News, opinion, and even science are increasingly exchanged within echo chambers that can distort objective facts. Emerging liberal and conservative information ecosystems reshape reality to support dominant narratives; i.e. propaganda.
This split reality impacts more than politics; it also affects public health, safety, and security. This became clear in 2020 as differing narratives about covid-19 impacted behaviors like mask wearing, competing narratives about the presidential election undermined public trust in democracy, and opposing narratives about social unrest conjured dueling bugaboos such as Antifa versus Proud Boys.
Information bubbles also affect cybersecurity. For example, Russian interference in the 2016 election was viewed differently in Red America than in Blue America. More recently, news about Russian hacking of US agencies and companies (SolarWinds attack) was similarly polarized. Our adversaries encourage these splits and exploit them to weaken America’s response.
Social networks aren’t the only cause of this problem, but platforms like Facebook and Twitter do foster so-called filter bubbles because their algorithms elevate content and friends the user agrees with. Each time we tap the “Like” button, we teach the algorithm our preferences and biases, so the system quickly learns which echo chambers we belong to. The result is self-sorting. Newer platforms like Parler explicitly cater to a single ecosystem, reinforcing bubbles even more.
Of course, the problem predates social networks. Cable television, with its focus on narrowcasting, builds small but loyal audiences around niche channels. Fox News exploited this to create a conservative news outlet, but were soon joined by the liberal MSNBC. More neutral news programs on the old broadcast networks have lost viewers because opinionated news is more entertaining and caters to viewer bias.
Whether online or on TV, it feels good to have authority figures confirm what we already wish to believe. We feel validated. Opposing viewpoints can feel threatening. But the only way out of America’s polarization predicament is to listen to opposing points of view, even if we don’t like them. We have to eat our vegetables along with our red meat.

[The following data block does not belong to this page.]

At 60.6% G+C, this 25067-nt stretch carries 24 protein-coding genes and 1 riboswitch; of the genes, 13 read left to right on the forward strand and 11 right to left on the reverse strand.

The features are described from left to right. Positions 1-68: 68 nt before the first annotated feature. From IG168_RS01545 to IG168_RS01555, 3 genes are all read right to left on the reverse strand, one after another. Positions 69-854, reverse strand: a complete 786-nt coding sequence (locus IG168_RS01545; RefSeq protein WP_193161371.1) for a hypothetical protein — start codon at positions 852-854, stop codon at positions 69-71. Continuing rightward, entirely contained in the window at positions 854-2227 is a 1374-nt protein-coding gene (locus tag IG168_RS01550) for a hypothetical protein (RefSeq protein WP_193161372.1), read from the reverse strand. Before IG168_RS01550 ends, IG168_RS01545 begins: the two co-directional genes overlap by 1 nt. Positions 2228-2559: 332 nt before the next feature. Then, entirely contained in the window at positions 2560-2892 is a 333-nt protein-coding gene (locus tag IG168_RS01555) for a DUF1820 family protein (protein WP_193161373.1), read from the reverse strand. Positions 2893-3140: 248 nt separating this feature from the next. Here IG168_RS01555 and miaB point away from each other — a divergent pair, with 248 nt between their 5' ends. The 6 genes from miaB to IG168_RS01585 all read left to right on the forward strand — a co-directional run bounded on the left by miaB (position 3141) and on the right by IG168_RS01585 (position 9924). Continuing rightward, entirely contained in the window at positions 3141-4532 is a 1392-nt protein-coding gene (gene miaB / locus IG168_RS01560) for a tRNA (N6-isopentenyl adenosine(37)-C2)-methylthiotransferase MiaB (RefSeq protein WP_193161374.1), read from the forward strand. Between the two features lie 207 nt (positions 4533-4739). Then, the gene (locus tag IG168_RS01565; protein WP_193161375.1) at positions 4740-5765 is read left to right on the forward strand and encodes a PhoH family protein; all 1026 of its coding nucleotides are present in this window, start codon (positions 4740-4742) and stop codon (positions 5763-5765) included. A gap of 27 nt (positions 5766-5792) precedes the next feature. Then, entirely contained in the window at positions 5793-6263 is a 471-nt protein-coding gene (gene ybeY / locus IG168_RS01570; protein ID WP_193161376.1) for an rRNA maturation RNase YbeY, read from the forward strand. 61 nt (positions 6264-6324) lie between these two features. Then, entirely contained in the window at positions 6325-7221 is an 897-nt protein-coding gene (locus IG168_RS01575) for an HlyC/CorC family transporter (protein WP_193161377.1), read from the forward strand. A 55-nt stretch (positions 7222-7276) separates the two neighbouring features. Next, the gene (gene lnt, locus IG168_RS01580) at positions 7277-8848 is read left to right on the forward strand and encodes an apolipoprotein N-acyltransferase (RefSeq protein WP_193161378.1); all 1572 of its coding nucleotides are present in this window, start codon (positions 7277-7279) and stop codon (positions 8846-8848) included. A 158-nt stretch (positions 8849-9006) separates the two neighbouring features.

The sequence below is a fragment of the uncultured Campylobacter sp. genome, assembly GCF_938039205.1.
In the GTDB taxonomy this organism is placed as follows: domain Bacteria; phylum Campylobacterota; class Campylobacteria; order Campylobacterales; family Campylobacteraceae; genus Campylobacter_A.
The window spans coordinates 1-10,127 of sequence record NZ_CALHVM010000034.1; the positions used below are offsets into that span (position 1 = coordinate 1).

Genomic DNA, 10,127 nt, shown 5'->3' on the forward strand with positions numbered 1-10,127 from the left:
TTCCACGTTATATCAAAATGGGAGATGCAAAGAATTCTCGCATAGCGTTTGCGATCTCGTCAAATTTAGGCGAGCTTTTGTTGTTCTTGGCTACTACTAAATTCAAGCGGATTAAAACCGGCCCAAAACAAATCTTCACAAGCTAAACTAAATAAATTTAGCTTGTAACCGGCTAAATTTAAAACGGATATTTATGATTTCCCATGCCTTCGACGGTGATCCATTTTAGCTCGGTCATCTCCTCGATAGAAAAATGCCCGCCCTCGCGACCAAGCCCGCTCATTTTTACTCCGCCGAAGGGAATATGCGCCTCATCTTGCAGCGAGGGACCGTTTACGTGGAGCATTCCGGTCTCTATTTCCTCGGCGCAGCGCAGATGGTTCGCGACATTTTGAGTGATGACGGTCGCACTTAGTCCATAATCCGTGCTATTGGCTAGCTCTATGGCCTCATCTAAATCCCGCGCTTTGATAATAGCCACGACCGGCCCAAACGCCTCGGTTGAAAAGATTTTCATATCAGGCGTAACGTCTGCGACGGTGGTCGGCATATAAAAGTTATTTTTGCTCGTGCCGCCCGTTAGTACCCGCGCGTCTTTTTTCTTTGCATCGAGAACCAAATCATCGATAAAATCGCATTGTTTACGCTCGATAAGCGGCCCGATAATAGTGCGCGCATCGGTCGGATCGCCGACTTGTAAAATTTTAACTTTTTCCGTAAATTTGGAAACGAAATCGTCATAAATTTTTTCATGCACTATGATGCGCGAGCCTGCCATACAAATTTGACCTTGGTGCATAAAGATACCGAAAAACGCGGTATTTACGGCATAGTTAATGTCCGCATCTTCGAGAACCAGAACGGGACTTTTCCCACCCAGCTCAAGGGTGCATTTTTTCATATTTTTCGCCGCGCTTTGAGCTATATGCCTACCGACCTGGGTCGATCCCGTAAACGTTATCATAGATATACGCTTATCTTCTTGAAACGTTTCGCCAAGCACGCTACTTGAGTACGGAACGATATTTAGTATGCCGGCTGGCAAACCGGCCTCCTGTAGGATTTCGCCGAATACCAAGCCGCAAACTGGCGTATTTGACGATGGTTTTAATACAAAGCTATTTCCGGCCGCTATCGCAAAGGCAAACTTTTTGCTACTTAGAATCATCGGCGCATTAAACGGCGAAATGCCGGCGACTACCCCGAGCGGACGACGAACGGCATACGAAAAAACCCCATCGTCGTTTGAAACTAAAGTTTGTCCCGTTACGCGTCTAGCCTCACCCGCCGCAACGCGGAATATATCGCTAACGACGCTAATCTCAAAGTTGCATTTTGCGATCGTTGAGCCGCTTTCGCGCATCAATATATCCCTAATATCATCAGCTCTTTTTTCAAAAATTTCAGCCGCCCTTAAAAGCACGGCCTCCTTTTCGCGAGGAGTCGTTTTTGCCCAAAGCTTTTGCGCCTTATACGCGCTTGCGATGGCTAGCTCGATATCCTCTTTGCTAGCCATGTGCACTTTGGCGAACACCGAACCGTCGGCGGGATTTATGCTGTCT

Societal ills can’t be fixed through technology alone. But since this is a tech column, here are a half dozen technology changes that could reduce media polarization:
1. Automate fact checking and post moderation. Today social networks rely heavily on humans to report objectionable content, moderate posts, and label those with “disputed” facts. But humans can’t keep up with the volume or velocity of large networks. Much of this work could be automated by teaching an AI to watch human moderators and learn the relevant patterns. Such AI wouldn’t replace humans, but it can act as a force multiplier, accelerating and amplifying their work to prevent disinformation going viral.
2. Balance posts that promote a biased narrative, perhaps by focusing on posts that go viral within one information bubble but don’t cross over much to other bubbles. Pair them with posts that offer an opposing point of view, as a sort of Fairness Doctrine.
3. Perform contact tracing. When biased or false information goes viral, automatically follow sharing chains back to the original source. This is analogous to contact tracing in an epidemic to identify “patient zero.” Once a source is known, monitor it to ensure it’s not a bot, foreign adversary, or unscrupulous propagandist.
4. Mix opposing voices. If content in someone’s news feed is largely biased and mostly comes from sources in one bubble, sprinkle in content from other sources or people. We all need to hear from diverse perspectives, including some we don’t agree with.
5. Lock down APIs and thwart bots. The ability to inject automated posts into social networks should be restricted, throttled at higher volumes, and monitored for content. Those who abuse APIs should lose access to them. Bots should be banned.
6. Regulate persuasion tech. Bruce Schneier and Alicia Wanless wrote a good article about this. Persuasion technology analyzes user behavior in order to personalize targeted messages designed to persuade them to adopt a belief or narrative. These technologies began as targeted advertising tools, but evolved into propaganda weapons. Their use should be regulated, primarily by giving away less personal private information about users.
These are just technology tweaks. The most important thing we need is education, teaching people from a young age how to think critically, detect misinformation, and recognize personal belief bias.
Popping information bubbles won’t magically end our political or cultural disagreements, but it would restore some balance and civility, and make us less vulnerable to manipulation by our enemies.
Michael McCormick is an information security consultant, researcher, and founder of Taproot Security.